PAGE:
The Whispering Forest

The Whispering Forest is the second in the “return of Tegan, Turlough and Nyssa” trilogy of Big Finish audio plays. Following on from events in Cobwebs, the Doctor and his friends arrive on the jungle world of Purity as the TARDIS follows traces of a disease that could cause universally sized problems. As the TARDIS crew get caught up in the trials and tribulations of the local folk, a far more sinister presence is waiting to emerge…

After the timey-wimeymess of Cobwebs, The Whispering Forest hits the ground with a steady walk. This trilogy of plays has a great likeness to the Black Guardian trilogy of the Davison era in the 80’s and even seems to be loosely following its formula. Mawdryn Undead was a feast of time travelling events heavily affecting the story, the apparent death of the Doctor during the story and the return of an old friend who is older and thicker skinned. Ditto all of those elements for Cobwebs.

The Whispering Forest has parallel story elements to Terminus as well. Mainly that both stories have a huge amount at stake but when all is said and done the pace that the plot moves along at is fairly slow. Although a lot happens, it gets slightly sidelined by plot exposition of characters and their pasts. That’s not to say that writer Stephen Cole hasn’t formed some interesting people for the Doctor and company to interact with. The sinister Takers, when they eventually appear, are genuinely interesting creatures to listen to and their motivation is solid.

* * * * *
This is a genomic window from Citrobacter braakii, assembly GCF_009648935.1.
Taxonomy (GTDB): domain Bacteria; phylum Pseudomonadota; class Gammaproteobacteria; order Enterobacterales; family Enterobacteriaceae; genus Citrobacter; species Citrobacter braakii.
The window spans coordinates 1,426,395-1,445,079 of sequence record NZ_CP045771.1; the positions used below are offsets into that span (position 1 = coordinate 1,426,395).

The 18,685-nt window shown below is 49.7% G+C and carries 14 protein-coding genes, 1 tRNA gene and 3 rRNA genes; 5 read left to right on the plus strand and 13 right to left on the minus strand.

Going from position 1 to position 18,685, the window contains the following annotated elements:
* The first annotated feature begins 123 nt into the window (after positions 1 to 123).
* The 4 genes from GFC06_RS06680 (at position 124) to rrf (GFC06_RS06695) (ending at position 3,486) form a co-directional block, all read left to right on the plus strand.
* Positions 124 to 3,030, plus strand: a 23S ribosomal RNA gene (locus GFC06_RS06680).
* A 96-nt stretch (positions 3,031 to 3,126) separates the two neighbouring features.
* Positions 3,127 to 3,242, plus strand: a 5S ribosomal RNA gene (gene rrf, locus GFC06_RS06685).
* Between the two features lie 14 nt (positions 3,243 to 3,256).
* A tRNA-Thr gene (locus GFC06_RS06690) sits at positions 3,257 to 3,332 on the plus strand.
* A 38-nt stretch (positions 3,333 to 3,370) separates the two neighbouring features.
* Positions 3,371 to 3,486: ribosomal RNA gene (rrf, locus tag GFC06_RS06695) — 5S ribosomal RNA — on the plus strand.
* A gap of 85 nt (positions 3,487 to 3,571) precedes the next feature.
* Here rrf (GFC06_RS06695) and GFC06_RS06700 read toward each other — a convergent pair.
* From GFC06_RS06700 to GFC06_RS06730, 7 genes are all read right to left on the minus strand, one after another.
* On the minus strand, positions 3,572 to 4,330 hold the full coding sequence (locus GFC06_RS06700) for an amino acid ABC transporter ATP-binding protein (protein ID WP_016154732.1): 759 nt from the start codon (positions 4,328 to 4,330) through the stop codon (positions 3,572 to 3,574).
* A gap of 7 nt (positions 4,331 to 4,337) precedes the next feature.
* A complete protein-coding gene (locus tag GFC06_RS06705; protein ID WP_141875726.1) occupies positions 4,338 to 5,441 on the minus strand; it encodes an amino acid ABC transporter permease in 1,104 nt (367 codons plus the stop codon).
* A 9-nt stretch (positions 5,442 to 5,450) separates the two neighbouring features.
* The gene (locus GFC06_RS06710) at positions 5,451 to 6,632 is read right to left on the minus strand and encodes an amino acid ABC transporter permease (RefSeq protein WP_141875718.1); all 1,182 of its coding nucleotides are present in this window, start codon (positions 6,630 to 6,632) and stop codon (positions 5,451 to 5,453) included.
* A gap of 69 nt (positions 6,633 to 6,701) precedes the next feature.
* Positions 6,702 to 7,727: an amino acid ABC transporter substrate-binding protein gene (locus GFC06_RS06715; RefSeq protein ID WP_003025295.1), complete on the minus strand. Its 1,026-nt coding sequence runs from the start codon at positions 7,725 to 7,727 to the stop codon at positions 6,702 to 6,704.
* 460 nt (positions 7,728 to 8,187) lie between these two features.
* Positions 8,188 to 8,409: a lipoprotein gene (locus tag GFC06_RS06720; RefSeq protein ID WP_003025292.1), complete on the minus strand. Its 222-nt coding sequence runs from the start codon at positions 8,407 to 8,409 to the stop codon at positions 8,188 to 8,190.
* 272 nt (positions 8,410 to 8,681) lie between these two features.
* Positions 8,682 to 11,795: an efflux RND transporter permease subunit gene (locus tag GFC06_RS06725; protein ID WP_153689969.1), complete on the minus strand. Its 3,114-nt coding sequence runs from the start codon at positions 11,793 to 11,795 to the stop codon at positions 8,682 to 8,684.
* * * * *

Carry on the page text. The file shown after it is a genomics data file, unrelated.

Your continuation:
Where this play is slightly weaker is that it could have easily been a tighter two parter that would have been quick and easier to digest. Four parts stretches things a little, leaving parts two and three as padding rather than integral listening.

Performances are once again wonderful, with the Doctor and Tegan doing some great moralising and Janet Fielding really showing off with the fact that even though she hasn’t really touched this character for fifteen years or so, she can easily settle back in and take us back to the eighties in a wave of nostalgia. Turlough and Nyssa have a slightly tougher time of things together, Nyssa, a force and reason for good, plays suitably well opposite Vislor who is constantly on the look out to save his own skin. Mark Strickson has captured the essence of the “original” Vislor Turlough with aplomb, coming across as unlikable and nasty compared to how he’s previously played the mellow and caring version of the character in Loups Garoux for example.

Sound design is spot on and the world that the characters traverse sounds so rich and deep that playing it in a well oiled speaker system is a treat. Special mention goes to Richard Fox and Lauren Yason who produced the music and the sound design as its evocative and tender.

Overall, The Whispering Forest is a fine and mature production – one that could play well on Radio Four on a Sunday afternoon. But after the pulse pounding start to this trilogy with Cobwebs, this feels like a slight halt in the proceedings before they lead up to the final act in the trilogy with Cradle of the Snake.

You can purchase The Whispering Forest from on MP3 or CD now!


What happens when an eight year old kid watches the 1993 repeat run of Planet of the Daleks? He pretty much ends up here writing about the show that grabbed hold of him and never let go!

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